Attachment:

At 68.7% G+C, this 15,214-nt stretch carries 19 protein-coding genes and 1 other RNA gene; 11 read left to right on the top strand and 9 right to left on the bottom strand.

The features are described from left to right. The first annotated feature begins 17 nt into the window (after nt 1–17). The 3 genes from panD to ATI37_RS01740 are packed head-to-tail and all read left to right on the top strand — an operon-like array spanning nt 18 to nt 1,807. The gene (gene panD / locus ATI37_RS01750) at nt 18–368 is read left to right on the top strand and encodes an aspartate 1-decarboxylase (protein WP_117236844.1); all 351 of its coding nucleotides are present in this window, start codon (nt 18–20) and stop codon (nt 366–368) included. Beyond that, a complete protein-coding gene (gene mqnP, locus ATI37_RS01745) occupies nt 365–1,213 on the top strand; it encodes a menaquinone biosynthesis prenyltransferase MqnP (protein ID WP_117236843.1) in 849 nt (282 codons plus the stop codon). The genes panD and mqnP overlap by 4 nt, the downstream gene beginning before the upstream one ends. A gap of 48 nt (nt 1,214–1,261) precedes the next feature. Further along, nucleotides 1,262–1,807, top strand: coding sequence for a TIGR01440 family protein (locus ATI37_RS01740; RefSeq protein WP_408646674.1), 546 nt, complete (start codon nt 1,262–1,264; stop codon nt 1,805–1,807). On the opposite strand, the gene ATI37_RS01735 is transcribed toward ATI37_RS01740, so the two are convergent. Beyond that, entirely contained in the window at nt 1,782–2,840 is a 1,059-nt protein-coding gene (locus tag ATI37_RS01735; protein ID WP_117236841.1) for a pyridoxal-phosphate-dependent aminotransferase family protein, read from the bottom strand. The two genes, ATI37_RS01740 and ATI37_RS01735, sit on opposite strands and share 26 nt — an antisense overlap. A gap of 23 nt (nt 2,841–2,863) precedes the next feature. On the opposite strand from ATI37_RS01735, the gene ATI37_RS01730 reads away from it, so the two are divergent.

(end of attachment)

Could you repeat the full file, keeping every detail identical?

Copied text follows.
At 68.7% G+C, this 15,214-nt stretch carries 19 protein-coding genes and 1 other RNA gene; 11 read left to right on the top strand and 9 right to left on the bottom strand.

The features are described from left to right. The first annotated feature begins 17 nt into the window (after nt 1–17). The 3 genes from panD to ATI37_RS01740 are packed head-to-tail and all read left to right on the top strand — an operon-like array spanning nt 18 to nt 1,807. The gene (gene panD / locus ATI37_RS01750) at nt 18–368 is read left to right on the top strand and encodes an aspartate 1-decarboxylase (protein WP_117236844.1); all 351 of its coding nucleotides are present in this window, start codon (nt 18–20) and stop codon (nt 366–368) included. Beyond that, a complete protein-coding gene (gene mqnP, locus ATI37_RS01745) occupies nt 365–1,213 on the top strand; it encodes a menaquinone biosynthesis prenyltransferase MqnP (protein ID WP_117236843.1) in 849 nt (282 codons plus the stop codon). The genes panD and mqnP overlap by 4 nt, the downstream gene beginning before the upstream one ends. A gap of 48 nt (nt 1,214–1,261) precedes the next feature. Further along, nucleotides 1,262–1,807, top strand: coding sequence for a TIGR01440 family protein (locus ATI37_RS01740; RefSeq protein WP_408646674.1), 546 nt, complete (start codon nt 1,262–1,264; stop codon nt 1,805–1,807). On the opposite strand, the gene ATI37_RS01735 is transcribed toward ATI37_RS01740, so the two are convergent. Beyond that, entirely contained in the window at nt 1,782–2,840 is a 1,059-nt protein-coding gene (locus tag ATI37_RS01735; protein ID WP_117236841.1) for a pyridoxal-phosphate-dependent aminotransferase family protein, read from the bottom strand. The two genes, ATI37_RS01740 and ATI37_RS01735, sit on opposite strands and share 26 nt — an antisense overlap. A gap of 23 nt (nt 2,841–2,863) precedes the next feature. On the opposite strand from ATI37_RS01735, the gene ATI37_RS01730 reads away from it, so the two are divergent.